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Here?
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lauraatsea22 More than 1 year ago
Takes some doing, but it's worth the ride. I can see how it may be considered boring for a modern-day reader, but I found it interesting despite the sometimes long passages. It is a good portrait of life back then and there and the characters are truthful.
Mitton More than 1 year ago
After spending his young life vacillating between responsibility and whores Tolstoy found religion. (Found true religion more accurately. He was Russian Orthodox his entire life until renouncing it for his own version of true faith in Jesus.) The Death of Ivan Ilyich – a novella easily read in an afternoon – was his first published effort after his change in faith. It tells the story of a man who, with no real effort or drive, rises to a mid-level court position, learns to despise his once beloved wife, largely ignores his once adorable children, and spends his time showing his colleagues and neighbors that he is a man of culture and value just like they are. While hanging curtains in his new and ostentatious home, Ilyich falls. Over the next days he feels an ache in his side and develops a metallic taste in his mouth. He agrees to see a doctor, then doctors, and then specialists who fail to ever accurately diagnose his ailment. He knows but will not admit that he is in a downward spiral toward pain and death. Increasingly beset with anger and a feeling that death was never meant for him - not now! - he despises those around him. Doctors, friends, and family are all liars who feign concern but plot their escape to the card table. People avoid him, he thinks, because he reminds them of death, of wasting, of their own demise. His only comfort is his peasant servant, a theme seen through much of Tolstoy’s writing. The last three days of his life are excruciating. Not from pain only but from the nagging emotional ache that he has lived his life wrongly. He sees that he has lived a false life showcasing artifice and selfishness just as those he despises. An hour before dying he feels release realizing that a good life is an authentic life. The peasant life. A life of concern and compassion. His heart turns and he feels love and pity for his family and friends. He sees his death as their release from the burden of his care. But this revelation is largely implied and separates Ilych from pamphleteering. Maybe this is part of Tolstoy’s genius? To let each reader discern their own meaning? Can we live authentically as wealthy people? What good is it to ‘inherit the earth’ if you are poor, weak, and ill? Thirteen years later Tolstoy will publish Resurrection where the themes of Ilych are expanded. The Death of Ivan Ilyich rests comfortably on the same bookshelf with other great philosophical fiction (and isn’t all Russian lit philosophical?). Tolstoy presents the problem, hints at solutions, but raises as many questions as he answers. Modern readers can struggle with the prose and Tolstoy takes time to develop the story. But it is a wonderful and thought provoking read. Can be profitably read and re-read. Four stars.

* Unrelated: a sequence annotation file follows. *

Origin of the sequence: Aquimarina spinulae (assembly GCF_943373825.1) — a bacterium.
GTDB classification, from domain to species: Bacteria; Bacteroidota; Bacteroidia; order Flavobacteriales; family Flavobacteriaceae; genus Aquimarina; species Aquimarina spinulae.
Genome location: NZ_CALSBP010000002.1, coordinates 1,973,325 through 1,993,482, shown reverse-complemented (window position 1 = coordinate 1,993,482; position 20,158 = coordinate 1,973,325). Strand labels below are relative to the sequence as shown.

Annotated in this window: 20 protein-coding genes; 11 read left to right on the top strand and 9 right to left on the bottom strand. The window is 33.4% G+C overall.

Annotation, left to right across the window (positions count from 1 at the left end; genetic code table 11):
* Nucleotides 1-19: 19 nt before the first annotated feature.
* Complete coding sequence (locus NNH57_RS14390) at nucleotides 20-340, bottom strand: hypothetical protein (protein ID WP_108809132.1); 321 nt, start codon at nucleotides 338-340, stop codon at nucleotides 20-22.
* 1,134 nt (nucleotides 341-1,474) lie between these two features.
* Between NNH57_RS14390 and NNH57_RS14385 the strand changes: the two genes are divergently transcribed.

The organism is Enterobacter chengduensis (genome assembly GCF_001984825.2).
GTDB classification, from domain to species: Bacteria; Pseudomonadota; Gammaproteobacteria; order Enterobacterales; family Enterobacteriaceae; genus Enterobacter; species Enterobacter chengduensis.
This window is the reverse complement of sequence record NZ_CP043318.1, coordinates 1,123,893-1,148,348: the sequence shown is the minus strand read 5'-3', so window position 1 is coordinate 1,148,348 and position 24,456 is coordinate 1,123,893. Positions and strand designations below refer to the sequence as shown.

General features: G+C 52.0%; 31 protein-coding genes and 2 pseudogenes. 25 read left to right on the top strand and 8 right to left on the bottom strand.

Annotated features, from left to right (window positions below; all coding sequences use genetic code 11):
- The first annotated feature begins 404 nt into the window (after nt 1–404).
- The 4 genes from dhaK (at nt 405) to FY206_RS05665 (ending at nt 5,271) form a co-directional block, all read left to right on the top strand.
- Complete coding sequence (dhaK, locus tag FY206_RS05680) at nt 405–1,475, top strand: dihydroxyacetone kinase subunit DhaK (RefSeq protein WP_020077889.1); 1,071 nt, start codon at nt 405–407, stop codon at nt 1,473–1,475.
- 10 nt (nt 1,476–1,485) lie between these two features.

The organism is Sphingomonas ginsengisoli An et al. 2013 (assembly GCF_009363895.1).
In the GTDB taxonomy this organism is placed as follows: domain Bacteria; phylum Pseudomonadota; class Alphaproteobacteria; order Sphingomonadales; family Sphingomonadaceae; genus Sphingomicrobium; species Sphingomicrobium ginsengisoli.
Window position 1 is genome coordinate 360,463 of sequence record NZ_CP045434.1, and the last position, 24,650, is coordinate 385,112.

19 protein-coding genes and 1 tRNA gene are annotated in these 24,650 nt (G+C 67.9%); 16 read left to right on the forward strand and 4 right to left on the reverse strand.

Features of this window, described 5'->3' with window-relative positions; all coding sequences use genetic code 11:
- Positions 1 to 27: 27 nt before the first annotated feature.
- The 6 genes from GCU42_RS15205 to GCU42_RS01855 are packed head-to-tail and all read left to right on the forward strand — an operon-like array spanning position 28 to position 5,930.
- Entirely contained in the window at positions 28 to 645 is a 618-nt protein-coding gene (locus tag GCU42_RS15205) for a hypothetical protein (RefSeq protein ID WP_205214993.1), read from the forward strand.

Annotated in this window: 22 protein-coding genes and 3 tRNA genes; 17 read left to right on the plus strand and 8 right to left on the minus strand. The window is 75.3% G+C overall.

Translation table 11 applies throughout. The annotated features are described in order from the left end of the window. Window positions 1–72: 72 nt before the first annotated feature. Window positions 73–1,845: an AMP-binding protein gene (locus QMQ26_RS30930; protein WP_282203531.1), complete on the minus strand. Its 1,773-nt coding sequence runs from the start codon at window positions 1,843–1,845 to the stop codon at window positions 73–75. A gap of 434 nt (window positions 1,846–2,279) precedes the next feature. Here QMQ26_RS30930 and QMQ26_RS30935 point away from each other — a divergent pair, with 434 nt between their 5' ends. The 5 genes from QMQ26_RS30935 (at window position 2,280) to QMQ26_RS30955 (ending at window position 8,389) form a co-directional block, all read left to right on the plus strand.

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He stepped in and made his way to Alexis. "Hello, I couldn't help but notice your dicomfort. Tell me how to help."
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This isn't his best work.It id very boring.